NEW DELHI: The government on Wednesday tightened guidelines for FDI in e-commerce, barring players, including Amazon and
, from selling exclusive-only products on their platforms, a move aimed at curbing the alleged practice of influencing prices.
The revised policy unveiled by the Department of Industrial Policy and Promotion (DIPP) on Wednesday also puts curbs on these players from selling products of companies where they have a stake.
The changes in the policy have come against the backdrop of several domestic sellers complaining about deep discounting and alleged discrimination by e-commerce giants. Small traders have also been complaining about the influence of large e-commerce giants with deep pockets on their businesses and livelihoods. The government had received complaints that e-commerce players with foreign investments were allegedly flouting existing FDI norms.
“An entity having equity participation by e-commerce marketplace entity or its group companies, or having control on its inventory by e-commerce marketplace entity or its group companies, will not be permitted to sell its products on the platform run by such marketplace entity,” the revised policy said.
While Flipkart did not respond to queries from TOI, several senior executives in large e-commerce companies termed the changes as regressive. “These random changes do not give the investor community confidence in the regulatory framework,” said a senior executive at an e-commerce firm. “With respect to exclusive-only deals, small and medium sellers we work with may lose the advantages of such deals, such as technical knowhow and knowledge of modern trade practices.” An Amazon spokesperson said, “We are evaluating the circular.”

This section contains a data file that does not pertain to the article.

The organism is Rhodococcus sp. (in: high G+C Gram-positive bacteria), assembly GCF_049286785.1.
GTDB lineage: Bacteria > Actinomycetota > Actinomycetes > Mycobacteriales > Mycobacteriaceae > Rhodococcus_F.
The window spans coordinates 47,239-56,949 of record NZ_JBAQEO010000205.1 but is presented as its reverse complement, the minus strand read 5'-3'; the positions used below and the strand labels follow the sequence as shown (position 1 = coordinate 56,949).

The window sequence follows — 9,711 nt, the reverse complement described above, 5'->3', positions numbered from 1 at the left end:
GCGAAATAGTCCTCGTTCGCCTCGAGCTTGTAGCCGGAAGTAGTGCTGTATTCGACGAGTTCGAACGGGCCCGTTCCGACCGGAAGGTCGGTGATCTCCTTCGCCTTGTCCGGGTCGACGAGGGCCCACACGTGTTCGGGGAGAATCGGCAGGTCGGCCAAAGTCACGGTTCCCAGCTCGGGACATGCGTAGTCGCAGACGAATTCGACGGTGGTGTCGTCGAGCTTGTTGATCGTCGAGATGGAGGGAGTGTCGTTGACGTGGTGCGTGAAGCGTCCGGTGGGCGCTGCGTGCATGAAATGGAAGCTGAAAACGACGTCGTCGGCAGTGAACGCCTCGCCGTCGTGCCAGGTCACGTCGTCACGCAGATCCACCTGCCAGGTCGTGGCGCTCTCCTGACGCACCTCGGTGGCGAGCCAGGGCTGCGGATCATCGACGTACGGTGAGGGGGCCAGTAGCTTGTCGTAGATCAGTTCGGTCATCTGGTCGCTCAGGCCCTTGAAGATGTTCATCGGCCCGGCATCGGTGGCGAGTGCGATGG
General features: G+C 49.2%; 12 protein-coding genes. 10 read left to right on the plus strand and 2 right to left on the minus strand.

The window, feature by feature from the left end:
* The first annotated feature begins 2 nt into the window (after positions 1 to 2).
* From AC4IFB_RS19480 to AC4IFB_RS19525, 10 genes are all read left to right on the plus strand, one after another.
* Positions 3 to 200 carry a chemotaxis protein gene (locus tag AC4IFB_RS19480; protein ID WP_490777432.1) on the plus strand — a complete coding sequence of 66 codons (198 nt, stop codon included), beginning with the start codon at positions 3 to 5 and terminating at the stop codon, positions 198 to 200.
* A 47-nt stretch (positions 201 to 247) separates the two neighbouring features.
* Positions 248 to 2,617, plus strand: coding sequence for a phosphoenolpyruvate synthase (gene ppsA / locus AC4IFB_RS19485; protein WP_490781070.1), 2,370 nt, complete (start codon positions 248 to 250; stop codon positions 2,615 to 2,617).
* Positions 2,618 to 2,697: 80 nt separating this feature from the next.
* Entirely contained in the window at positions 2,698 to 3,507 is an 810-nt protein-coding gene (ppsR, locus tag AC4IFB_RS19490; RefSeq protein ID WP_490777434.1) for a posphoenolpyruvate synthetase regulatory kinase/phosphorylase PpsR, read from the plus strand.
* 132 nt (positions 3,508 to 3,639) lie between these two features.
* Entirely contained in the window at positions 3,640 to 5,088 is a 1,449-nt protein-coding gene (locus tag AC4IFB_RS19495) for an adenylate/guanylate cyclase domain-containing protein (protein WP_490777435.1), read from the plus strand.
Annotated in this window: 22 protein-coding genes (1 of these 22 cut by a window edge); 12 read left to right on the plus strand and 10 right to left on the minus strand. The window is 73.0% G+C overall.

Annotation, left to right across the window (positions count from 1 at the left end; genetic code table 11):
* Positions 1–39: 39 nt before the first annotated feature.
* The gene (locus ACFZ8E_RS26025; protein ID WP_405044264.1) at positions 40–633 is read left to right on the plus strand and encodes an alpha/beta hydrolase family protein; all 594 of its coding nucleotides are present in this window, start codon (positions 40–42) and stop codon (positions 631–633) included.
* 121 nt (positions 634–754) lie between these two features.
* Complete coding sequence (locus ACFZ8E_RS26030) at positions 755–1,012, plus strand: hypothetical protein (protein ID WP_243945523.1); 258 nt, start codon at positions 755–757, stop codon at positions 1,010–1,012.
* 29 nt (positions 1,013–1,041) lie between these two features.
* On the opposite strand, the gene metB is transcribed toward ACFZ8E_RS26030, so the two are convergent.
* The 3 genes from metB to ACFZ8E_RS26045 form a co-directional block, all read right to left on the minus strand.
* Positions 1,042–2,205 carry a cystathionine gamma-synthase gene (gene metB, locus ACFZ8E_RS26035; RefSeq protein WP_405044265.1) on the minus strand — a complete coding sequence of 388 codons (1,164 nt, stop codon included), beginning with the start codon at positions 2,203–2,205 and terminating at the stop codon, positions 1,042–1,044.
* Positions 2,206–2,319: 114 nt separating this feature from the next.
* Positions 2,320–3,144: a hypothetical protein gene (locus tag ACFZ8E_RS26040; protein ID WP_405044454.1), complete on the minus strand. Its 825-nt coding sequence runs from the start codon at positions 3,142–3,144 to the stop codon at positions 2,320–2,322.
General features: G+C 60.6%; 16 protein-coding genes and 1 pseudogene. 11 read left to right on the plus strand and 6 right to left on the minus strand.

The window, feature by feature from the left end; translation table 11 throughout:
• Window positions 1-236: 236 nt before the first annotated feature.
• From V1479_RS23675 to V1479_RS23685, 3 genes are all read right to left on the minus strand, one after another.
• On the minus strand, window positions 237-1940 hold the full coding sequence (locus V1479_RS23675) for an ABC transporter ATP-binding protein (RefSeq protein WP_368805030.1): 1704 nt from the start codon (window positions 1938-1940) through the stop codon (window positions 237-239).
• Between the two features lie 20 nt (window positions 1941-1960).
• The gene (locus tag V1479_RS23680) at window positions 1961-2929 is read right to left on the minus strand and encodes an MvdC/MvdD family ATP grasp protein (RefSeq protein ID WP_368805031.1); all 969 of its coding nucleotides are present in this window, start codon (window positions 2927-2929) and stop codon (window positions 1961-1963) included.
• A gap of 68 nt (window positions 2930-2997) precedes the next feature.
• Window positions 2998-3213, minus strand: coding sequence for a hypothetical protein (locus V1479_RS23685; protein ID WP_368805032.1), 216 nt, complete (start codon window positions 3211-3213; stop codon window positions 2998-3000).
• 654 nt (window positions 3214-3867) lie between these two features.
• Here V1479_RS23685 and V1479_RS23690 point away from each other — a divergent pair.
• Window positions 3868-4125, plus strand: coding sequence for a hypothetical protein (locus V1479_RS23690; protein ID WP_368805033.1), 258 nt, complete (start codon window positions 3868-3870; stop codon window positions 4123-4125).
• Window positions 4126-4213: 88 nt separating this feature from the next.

Domestic players, however, cheered the changes. “Snapdeal welcomes updates to FDI policy on e-commerce. Marketplaces are meant for genuine, independent sellers, many of whom are MSMEs. These changes will enable a level playing field for all sellers, helping them leverage the reach of e-commerce,” Snapdeal co-founder Kunal Bahl said on Twitter.
The revised policy also said that cashback provided by group companies of marketplace entity to buyers shall be “fair and non-discriminatory”. This would mean that the practice of offering cashbacks liberally may ease.
The policy, which comes into effect from February 1, made it clear that a vendor will not be permitted to sell more than 25% of its products on an online platform of a single e-marketplace firm.
“Inventory of a vendor will be deemed to be controlled by e-commerce marketplace entity if more than 25% of purchases of such vendor are from the marketplace entity or its group companies,” according to the policy. The policy also tightens the compliance norms, making it mandatory for e-commerce players with FDI to submit a certificate along with a report of
to the Reserve Bank of India, confirming compliance to the guidelines by September 30 every year.
Apart from the policy being comprehensive, industry experts said, it could make online marketplaces in India review their business models, shareholding pattern and transactions, said industry experts.
Inventory-based model of e-commerce, followed globally by retailers such as Amazon, means an e-commerce activity where inventory of goods and services is owned by e-commerce entity and is sold to the consumers directly. It helps to keep prices low as products are bought in bulk. In comparison, the marketplace-based model of e-commerce means providing a technology platform by an e-commerce entity to act as a facilitator between buyer and seller. The government allows 100% FDI under automatic route in the marketplace model of e-commerce.